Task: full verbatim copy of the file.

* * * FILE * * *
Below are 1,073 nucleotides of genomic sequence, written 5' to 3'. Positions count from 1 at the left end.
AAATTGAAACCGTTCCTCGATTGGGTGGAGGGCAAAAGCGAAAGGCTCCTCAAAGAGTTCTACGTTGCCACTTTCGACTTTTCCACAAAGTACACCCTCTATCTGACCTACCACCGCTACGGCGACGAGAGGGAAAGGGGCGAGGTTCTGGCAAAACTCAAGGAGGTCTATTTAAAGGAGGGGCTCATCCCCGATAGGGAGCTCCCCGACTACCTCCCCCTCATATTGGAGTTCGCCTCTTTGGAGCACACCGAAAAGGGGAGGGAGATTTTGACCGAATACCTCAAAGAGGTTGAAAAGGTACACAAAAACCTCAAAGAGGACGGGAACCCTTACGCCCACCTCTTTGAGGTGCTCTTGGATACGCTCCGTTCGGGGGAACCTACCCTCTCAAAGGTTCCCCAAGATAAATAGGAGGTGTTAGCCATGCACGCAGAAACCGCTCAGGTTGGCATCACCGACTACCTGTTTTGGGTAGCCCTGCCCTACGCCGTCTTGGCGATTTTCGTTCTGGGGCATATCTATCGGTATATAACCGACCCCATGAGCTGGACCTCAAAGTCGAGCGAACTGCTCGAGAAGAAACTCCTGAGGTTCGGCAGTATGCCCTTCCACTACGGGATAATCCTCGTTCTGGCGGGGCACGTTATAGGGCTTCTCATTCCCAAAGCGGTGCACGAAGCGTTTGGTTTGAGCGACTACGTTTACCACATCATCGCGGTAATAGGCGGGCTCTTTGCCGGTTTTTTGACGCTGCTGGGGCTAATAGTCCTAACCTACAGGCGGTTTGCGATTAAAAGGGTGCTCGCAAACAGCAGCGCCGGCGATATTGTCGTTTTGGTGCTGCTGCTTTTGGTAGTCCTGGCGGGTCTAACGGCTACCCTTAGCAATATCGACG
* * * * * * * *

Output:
Below are 1,073 nucleotides of genomic sequence, written 5' to 3'. Positions count from 1 at the left end.
AAATTGAAACCGTTCCTCGATTGGGTGGAGGGCAAAAGCGAAAGGCTCCTCAAAGAGTTCTACGTTGCCACTTTCGACTTTTCCACAAAGTACACCCTCTATCTGACCTACCACCGCTACGGCGACGAGAGGGAAAGGGGCGAGGTTCTGGCAAAACTCAAGGAGGTCTATTTAAAGGAGGGGCTCATCCCCGATAGGGAGCTCCCCGACTACCTCCCCCTCATATTGGAGTTCGCCTCTTTGGAGCACACCGAAAAGGGGAGGGAGATTTTGACCGAATACCTCAAAGAGGTTGAAAAGGTACACAAAAACCTCAAAGAGGACGGGAACCCTTACGCCCACCTCTTTGAGGTGCTCTTGGATACGCTCCGTTCGGGGGAACCTACCCTCTCAAAGGTTCCCCAAGATAAATAGGAGGTGTTAGCCATGCACGCAGAAACCGCTCAGGTTGGCATCACCGACTACCTGTTTTGGGTAGCCCTGCCCTACGCCGTCTTGGCGATTTTCGTTCTGGGGCATATCTATCGGTATATAACCGACCCCATGAGCTGGACCTCAAAGTCGAGCGAACTGCTCGAGAAGAAACTCCTGAGGTTCGGCAGTATGCCCTTCCACTACGGGATAATCCTCGTTCTGGCGGGGCACGTTATAGGGCTTCTCATTCCCAAAGCGGTGCACGAAGCGTTTGGTTTGAGCGACTACGTTTACCACATCATCGCGGTAATAGGCGGGCTCTTTGCCGGTTTTTTGACGCTGCTGGGGCTAATAGTCCTAACCTACAGGCGGTTTGCGATTAAAAGGGTGCTCGCAAACAGCAGCGCCGGCGATATTGTCGTTTTGGTGCTGCTGCTTTTGGTAGTCCTGGCGGGTCTAACGGCTACCCTTAGCAATATCGACG